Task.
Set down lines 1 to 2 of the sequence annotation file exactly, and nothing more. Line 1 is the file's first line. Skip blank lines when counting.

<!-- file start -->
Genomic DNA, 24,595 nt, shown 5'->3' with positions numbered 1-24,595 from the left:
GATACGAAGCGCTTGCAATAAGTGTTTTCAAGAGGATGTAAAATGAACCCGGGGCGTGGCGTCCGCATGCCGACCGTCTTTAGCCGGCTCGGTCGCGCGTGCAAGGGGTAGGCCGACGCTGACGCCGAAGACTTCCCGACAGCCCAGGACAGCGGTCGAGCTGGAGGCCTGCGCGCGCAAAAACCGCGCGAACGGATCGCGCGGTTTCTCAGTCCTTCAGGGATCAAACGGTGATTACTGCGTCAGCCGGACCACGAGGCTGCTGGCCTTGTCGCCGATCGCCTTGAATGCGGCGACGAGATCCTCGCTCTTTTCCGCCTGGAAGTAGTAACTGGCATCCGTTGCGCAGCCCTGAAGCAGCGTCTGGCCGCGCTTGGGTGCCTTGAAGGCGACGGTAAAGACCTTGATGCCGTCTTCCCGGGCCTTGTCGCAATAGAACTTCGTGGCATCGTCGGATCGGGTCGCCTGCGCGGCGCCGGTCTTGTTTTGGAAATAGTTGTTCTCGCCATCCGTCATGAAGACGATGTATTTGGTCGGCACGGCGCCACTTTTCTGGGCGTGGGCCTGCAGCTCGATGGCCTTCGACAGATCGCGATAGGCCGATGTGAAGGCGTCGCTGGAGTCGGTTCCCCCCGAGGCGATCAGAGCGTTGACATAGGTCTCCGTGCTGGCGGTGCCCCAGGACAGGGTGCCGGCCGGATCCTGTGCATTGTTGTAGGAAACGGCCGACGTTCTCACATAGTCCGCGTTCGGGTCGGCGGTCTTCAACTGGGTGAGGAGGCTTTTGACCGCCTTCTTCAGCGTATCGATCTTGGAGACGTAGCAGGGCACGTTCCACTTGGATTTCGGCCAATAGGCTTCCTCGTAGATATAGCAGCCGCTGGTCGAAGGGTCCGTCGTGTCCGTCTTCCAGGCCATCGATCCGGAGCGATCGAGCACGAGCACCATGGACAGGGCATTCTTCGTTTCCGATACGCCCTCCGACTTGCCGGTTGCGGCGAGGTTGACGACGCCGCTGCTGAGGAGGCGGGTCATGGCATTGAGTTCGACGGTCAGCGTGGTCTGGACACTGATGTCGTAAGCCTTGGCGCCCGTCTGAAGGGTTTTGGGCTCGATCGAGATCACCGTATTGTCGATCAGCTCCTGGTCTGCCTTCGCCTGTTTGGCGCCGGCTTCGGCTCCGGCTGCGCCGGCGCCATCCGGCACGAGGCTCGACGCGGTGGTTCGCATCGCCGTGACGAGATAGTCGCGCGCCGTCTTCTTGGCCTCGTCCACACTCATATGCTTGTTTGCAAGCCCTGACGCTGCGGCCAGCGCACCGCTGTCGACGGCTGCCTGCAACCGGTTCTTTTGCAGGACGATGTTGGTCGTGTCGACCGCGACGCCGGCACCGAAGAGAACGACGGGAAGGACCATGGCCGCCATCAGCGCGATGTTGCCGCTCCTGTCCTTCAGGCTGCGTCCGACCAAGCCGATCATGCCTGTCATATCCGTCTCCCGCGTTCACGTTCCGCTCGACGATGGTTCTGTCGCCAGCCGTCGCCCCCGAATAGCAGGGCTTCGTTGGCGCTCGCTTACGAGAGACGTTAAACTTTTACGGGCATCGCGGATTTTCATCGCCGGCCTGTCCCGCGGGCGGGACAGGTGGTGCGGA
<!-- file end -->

Genomic DNA, 24,595 nt, shown 5'->3' with positions numbered 1-24,595 from the left:
GATACGAAGCGCTTGCAATAAGTGTTTTCAAGAGGATGTAAAATGAACCCGGGGCGTGGCGTCCGCATGCCGACCGTCTTTAGCCGGCTCGGTCGCGCGTGCAAGGGGTAGGCCGACGCTGACGCCGAAGACTTCCCGACAGCCCAGGACAGCGGTCGAGCTGGAGGCCTGCGCGCGCAAAAACCGCGCGAACGGATCGCGCGGTTTCTCAGTCCTTCAGGGATCAAACGGTGATTACTGCGTCAGCCGGACCACGAGGCTGCTGGCCTTGTCGCCGATCGCCTTGAATGCGGCGACGAGATCCTCGCTCTTTTCCGCCTGGAAGTAGTAACTGGCATCCGTTGCGCAGCCCTGAAGCAGCGTCTGGCCGCGCTTGGGTGCCTTGAAGGCGACGGTAAAGACCTTGATGCCGTCTTCCCGGGCCTTGTCGCAATAGAACTTCGTGGCATCGTCGGATCGGGTCGCCTGCGCGGCGCCGGTCTTGTTTTGGAAATAGTTGTTCTCGCCATCCGTCATGAAGACGATGTATTTGGTCGGCACGGCGCCACTTTTCTGGGCGTGGGCCTGCAGCTCGATGGCCTTCGACAGATCGCGATAGGCCGATGTGAAGGCGTCGCTGGAGTCGGTTCCCCCCGAGGCGATCAGAGCGTTGACATAGGTCTCCGTGCTGGCGGTGCCCCAGGACAGGGTGCCGGCCGGATCCTGTGCATTGTTGTAGGAAACGGCCGACGTTCTCACATAGTCCGCGTTCGGGTCGGCGGTCTTCAACTGGGTGAGGAGGCTTTTGACCGCCTTCTTCAGCGTATCGATCTTGGAGACGTAGCAGGGCACGTTCCACTTGGATTTCGGCCAATAGGCTTCCTCGTAGATATAGCAGCCGCTGGTCGAAGGGTCCGTCGTGTCCGTCTTCCAGGCCATCGATCCGGAGCGATCGAGCACGAGCACCATGGACAGGGCATTCTTCGTTTCCGATACGCCCTCCGACTTGCCGGTTGCGGCGAGGTTGACGACGCCGCTGCTGAGGAGGCGGGTCATGGCATTGAGTTCGACGGTCAGCGTGGTCTGGACACTGATGTCGTAAGCCTTGGCGCCCGTCTGAAGGGTTTTGGGCTCGATCGAGATCACCGTATTGTCGATCAGCTCCTGGTCTGCCTTCGCCTGTTTGGCGCCGGCTTCGGCTCCGGCTGCGCCGGCGCCATCCGGCACGAGGCTCGACGCGGTGGTTCGCATCGCCGTGACGAGATAGTCGCGCGCCGTCTTCTTGGCCTCGTCCACACTCATATGCTTGTTTGCAAGCCCTGACGCTGCGGCCAGCGCACCGCTGTCGACGGCTGCCTGCAACCGGTTCTTTTGCAGGACGATGTTGGTCGTGTCGACCGCGACGCCGGCACCGAAGAGAACGACGGGAAGGACCATGGCCGCCATCAGCGCGATGTTGCCGCTCCTGTCCTTCAGGCTGCGTCCGACCAAGCCGATCATGCCTGTCATATCCGTCTCCCGCGTTCACGTTCCGCTCGACGATGGTTCTGTCGCCAGCCGTCGCCCCCGAATAGCAGGGCTTCGTTGGCGCTCGCTTACGAGAGACGTTAAACTTTTACGGGCATCGCGGATTTTCATCGCCGGCCTGTCCCGCGGGCGGGACAGGTGGTGCGGA